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Horse Dewormers

Horse Dewormers

Quick facts

  • Deworming is key to horse and foal health care programs.
  • Some studies show 80 percent of colic cases relate to parasites, with larval strongyles most responsible for colic in adult horses.
  • Fecal samples can test for internal parasites except tapeworms and bots.

How often should I deworm my horse?

Fecal egg counts can help you decide whether your horse needs deworming. If your horse is shedding high egg counts you can deworm them for that specific parasite(s) respectively.  Ideally, you’ll find a balance where you control the parasites but don’t over deworm. Over deworming can promote the growth of resistant parasites.

Most farms use a double dose of pyrantel or a praziquantel product once a year for tapeworm control. Farms with a high stocking rates may deworm more often or use daily wormers  for individually fed horses.

When should I deworm mares and foals?

Deworm mares after foaling to reduce passing Strongyloides to the foal through the milk. Prior to weaning (about 2 months of age), start foals on a deworming program that targets roundworms.

How else can I manage parasites?

You must use dewormers to manage parasites, but management also plays a key role in parasite control programs. The following management tips can improve parasite control on your farm.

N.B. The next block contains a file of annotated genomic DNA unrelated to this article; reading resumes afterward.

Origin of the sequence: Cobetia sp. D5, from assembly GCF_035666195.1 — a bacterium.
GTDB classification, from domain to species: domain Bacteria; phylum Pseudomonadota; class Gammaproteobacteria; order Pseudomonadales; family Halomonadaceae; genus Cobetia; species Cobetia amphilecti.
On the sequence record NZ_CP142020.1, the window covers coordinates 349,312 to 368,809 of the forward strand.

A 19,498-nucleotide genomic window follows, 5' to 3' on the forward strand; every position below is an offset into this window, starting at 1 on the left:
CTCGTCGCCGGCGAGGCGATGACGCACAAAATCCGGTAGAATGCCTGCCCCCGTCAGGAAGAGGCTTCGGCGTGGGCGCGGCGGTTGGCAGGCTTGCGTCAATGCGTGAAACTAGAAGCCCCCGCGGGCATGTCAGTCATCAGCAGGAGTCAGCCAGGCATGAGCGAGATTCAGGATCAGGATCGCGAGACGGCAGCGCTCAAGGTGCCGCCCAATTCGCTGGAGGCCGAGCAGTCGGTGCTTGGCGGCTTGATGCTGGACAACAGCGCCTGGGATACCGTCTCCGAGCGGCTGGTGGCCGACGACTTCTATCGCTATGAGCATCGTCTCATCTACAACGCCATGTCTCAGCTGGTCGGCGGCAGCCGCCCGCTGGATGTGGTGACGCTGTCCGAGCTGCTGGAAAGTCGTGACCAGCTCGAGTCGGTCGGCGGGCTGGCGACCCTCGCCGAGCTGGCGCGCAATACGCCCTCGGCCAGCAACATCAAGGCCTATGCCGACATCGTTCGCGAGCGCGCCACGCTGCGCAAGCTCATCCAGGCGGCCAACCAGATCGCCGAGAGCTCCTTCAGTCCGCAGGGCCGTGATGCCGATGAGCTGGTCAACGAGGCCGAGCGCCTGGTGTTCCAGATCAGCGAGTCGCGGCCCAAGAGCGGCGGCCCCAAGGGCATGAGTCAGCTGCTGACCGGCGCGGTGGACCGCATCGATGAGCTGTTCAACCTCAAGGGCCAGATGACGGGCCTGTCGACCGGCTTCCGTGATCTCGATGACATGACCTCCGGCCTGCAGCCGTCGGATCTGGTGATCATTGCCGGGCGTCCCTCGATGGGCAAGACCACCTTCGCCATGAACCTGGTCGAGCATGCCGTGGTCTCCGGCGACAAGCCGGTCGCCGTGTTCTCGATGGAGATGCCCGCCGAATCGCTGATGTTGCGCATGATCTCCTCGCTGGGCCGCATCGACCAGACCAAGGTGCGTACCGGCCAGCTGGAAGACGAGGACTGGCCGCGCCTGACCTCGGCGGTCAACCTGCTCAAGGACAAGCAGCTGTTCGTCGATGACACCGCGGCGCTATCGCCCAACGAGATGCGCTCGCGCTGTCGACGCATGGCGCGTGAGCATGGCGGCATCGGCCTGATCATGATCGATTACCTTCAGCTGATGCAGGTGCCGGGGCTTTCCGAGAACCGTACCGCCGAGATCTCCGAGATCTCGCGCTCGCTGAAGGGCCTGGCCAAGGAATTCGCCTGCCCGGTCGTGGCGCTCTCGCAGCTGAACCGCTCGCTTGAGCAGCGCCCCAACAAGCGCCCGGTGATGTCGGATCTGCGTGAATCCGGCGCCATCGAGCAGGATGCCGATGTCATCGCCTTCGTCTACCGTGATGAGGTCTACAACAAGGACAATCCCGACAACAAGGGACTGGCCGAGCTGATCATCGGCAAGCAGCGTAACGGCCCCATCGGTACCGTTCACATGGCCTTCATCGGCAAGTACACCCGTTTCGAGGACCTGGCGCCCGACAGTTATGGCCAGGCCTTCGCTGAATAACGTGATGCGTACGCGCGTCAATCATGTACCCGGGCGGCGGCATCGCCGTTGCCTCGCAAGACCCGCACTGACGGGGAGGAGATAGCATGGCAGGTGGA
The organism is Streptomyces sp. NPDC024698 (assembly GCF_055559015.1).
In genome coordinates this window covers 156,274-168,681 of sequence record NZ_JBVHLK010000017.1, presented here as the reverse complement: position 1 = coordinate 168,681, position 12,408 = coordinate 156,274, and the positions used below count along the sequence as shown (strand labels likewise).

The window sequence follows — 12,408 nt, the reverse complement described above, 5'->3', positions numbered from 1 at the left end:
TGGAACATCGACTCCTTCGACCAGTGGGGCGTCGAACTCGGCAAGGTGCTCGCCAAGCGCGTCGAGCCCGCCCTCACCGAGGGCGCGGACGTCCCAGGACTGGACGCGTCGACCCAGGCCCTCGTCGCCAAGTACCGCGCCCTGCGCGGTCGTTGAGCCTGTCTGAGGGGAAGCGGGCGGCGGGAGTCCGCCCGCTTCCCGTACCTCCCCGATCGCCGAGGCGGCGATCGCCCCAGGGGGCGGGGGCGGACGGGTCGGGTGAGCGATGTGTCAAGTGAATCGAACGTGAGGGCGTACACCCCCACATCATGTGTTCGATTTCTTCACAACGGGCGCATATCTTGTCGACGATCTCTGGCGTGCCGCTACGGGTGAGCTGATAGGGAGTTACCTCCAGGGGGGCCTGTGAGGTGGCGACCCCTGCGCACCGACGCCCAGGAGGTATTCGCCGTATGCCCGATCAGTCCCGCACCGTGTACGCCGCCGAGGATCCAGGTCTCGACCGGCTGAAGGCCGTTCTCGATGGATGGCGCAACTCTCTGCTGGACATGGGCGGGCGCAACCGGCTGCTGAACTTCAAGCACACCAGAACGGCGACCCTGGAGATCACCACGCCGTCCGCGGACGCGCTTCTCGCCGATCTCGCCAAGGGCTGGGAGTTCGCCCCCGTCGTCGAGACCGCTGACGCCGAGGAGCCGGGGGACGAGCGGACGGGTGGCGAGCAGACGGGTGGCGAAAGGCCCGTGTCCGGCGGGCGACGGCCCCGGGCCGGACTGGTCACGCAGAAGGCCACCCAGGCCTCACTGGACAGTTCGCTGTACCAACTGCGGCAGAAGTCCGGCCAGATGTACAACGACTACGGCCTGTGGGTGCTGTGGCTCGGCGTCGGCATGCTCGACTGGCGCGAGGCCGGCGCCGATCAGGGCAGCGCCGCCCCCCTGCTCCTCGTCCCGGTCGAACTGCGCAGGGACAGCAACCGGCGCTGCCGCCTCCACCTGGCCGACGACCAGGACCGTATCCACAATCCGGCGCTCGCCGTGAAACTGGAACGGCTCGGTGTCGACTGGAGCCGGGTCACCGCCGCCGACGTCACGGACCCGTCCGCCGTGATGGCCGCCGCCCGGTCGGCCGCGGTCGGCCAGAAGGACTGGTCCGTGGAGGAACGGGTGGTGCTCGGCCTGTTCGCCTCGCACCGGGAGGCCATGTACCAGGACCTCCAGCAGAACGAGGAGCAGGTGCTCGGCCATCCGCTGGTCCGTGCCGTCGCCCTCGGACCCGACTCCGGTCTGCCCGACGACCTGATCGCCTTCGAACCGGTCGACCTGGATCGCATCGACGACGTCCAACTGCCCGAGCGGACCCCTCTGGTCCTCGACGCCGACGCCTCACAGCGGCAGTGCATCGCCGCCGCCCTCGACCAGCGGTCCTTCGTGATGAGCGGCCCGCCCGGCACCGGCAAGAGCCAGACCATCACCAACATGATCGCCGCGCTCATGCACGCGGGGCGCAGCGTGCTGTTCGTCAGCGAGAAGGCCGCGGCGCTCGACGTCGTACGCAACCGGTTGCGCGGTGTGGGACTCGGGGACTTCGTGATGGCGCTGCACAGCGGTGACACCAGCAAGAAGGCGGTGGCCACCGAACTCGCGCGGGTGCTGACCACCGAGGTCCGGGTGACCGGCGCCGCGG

• Isolate and treat new animals on the farm to make sure that highly infected animals don’t shed parasites in the environment and infect other horses. Alternatively, require that new animals be dewormed prior to joining the stable.

  • Closely monitor young horses as they are prone to parasitic diseases.

  • Avoid feeding off the ground, especially in soiled areas and in box stalls.

  • Routinely pick or drag manure in pastures and routinely mow pastures. This will break up manure piles and destroy eggs and parasite larvae through drying, sunlight exposure or freezing.

  • If your horse’s’ primary forage comes from grazing, make sure animals aren’t overcrowded or the pasture overgrazed. A good recommendation is each 1,000-pound horse needs two acres of pasture.

  • Rotational grazing will help reduce parasite exposure by:

    • Spreading out manure

    • Giving manure time to break down

    • Reducing overgrazing


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